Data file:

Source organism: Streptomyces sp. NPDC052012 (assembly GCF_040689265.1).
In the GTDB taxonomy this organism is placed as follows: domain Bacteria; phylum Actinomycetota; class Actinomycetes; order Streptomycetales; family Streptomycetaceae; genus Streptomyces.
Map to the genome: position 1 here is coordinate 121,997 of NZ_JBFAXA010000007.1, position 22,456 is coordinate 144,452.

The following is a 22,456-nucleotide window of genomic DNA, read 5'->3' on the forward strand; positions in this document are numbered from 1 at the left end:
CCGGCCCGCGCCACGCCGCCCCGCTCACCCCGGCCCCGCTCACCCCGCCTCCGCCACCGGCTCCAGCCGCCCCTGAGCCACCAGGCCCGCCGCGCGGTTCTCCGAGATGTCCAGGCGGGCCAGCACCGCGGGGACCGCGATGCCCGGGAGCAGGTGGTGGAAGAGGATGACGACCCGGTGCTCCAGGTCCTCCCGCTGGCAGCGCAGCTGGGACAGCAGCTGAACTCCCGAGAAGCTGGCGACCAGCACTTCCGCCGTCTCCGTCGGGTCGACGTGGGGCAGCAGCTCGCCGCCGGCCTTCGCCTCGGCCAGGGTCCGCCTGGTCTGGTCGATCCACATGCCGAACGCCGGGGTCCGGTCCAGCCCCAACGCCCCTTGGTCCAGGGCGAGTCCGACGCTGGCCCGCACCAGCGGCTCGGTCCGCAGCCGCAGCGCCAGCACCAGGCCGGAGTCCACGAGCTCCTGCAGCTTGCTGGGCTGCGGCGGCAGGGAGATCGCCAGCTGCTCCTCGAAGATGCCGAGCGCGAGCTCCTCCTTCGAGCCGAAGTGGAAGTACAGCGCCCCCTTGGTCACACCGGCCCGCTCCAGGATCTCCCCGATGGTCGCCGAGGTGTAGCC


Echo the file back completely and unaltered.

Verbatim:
Source organism: Streptomyces sp. NPDC052012 (assembly GCF_040689265.1).
In the GTDB taxonomy this organism is placed as follows: domain Bacteria; phylum Actinomycetota; class Actinomycetes; order Streptomycetales; family Streptomycetaceae; genus Streptomyces.
Map to the genome: position 1 here is coordinate 121,997 of NZ_JBFAXA010000007.1, position 22,456 is coordinate 144,452.

The following is a 22,456-nucleotide window of genomic DNA, read 5'->3' on the forward strand; positions in this document are numbered from 1 at the left end:
CCGGCCCGCGCCACGCCGCCCCGCTCACCCCGGCCCCGCTCACCCCGCCTCCGCCACCGGCTCCAGCCGCCCCTGAGCCACCAGGCCCGCCGCGCGGTTCTCCGAGATGTCCAGGCGGGCCAGCACCGCGGGGACCGCGATGCCCGGGAGCAGGTGGTGGAAGAGGATGACGACCCGGTGCTCCAGGTCCTCCCGCTGGCAGCGCAGCTGGGACAGCAGCTGAACTCCCGAGAAGCTGGCGACCAGCACTTCCGCCGTCTCCGTCGGGTCGACGTGGGGCAGCAGCTCGCCGCCGGCCTTCGCCTCGGCCAGGGTCCGCCTGGTCTGGTCGATCCACATGCCGAACGCCGGGGTCCGGTCCAGCCCCAACGCCCCTTGGTCCAGGGCGAGTCCGACGCTGGCCCGCACCAGCGGCTCGGTCCGCAGCCGCAGCGCCAGCACCAGGCCGGAGTCCACGAGCTCCTGCAGCTTGCTGGGCTGCGGCGGCAGGGAGATCGCCAGCTGCTCCTCGAAGATGCCGAGCGCGAGCTCCTCCTTCGAGCCGAAGTGGAAGTACAGCGCCCCCTTGGTCACACCGGCCCGCTCCAGGATCTCCCCGATGGTCGCCGAGGTGTAGCC